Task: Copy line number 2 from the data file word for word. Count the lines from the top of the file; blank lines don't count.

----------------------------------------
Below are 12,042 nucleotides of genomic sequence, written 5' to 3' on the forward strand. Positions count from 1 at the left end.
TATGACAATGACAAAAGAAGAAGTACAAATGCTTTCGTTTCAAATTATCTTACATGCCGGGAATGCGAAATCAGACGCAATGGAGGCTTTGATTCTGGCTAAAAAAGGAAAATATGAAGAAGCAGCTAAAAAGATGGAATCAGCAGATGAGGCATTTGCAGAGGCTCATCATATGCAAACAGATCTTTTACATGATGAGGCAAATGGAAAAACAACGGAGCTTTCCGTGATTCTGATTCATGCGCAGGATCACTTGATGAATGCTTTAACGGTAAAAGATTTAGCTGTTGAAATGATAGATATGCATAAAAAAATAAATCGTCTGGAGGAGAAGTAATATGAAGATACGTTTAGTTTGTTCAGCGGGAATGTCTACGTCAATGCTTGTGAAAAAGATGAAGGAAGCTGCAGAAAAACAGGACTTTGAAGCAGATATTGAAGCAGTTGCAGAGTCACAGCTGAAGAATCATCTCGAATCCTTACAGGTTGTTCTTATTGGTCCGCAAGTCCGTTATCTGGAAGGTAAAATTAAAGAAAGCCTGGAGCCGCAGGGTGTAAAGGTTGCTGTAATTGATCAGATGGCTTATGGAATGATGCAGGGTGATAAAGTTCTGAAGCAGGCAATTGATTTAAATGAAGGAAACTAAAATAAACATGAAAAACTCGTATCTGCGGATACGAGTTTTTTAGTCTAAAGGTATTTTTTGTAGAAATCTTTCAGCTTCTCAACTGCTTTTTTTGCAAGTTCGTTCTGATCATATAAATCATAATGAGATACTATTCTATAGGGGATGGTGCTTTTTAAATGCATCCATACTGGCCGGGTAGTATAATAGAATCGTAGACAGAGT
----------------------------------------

TATGACAATGACAAAAGAAGAAGTACAAATGCTTTCGTTTCAAATTATCTTACATGCCGGGAATGCGAAATCAGACGCAATGGAGGCTTTGATTCTGGCTAAAAAAGGAAAATATGAAGAAGCAGCTAAAAAGATGGAATCAGCAGATGAGGCATTTGCAGAGGCTCATCATATGCAAACAGATCTTTTACATGATGAGGCAAATGGAAAAACAACGGAGCTTTCCGTGATTCTGATTCATGCGCAGGATCACTTGATGAATGCTTTAACGGTAAAAGATTTAGCTGTTGAAATGATAGATATGCATAAAAAAATAAATCGTCTGGAGGAGAAGTAATATGAAGATACGTTTAGTTTGTTCAGCGGGAATGTCTACGTCAATGCTTGTGAAAAAGATGAAGGAAGCTGCAGAAAAACAGGACTTTGAAGCAGATATTGAAGCAGTTGCAGAGTCACAGCTGAAGAATCATCTCGAATCCTTACAGGTTGTTCTTATTGGTCCGCAAGTCCGTTATCTGGAAGGTAAAATTAAAGAAAGCCTGGAGCCGCAGGGTGTAAAGGTTGCTGTAATTGATCAGATGGCTTATGGAATGATGCAGGGTGATAAAGTTCTGAAGCAGGCAATTGATTTAAATGAAGGAAACTAAAATAAACATGAAAAACTCGTATCTGCGGATACGAGTTTTTTAGTCTAAAGGTATTTTTTGTAGAAATCTTTCAGCTTCTCAACTGCTTTTTTTGCAAGTTCGTTCTGATCATATAAATCATAATGAGATACTATTCTATAGGGGATGGTGCTTTTTAAATGCATCCATACTGGCCGGGTAGTATAATAGAATCGTAGACAGAGT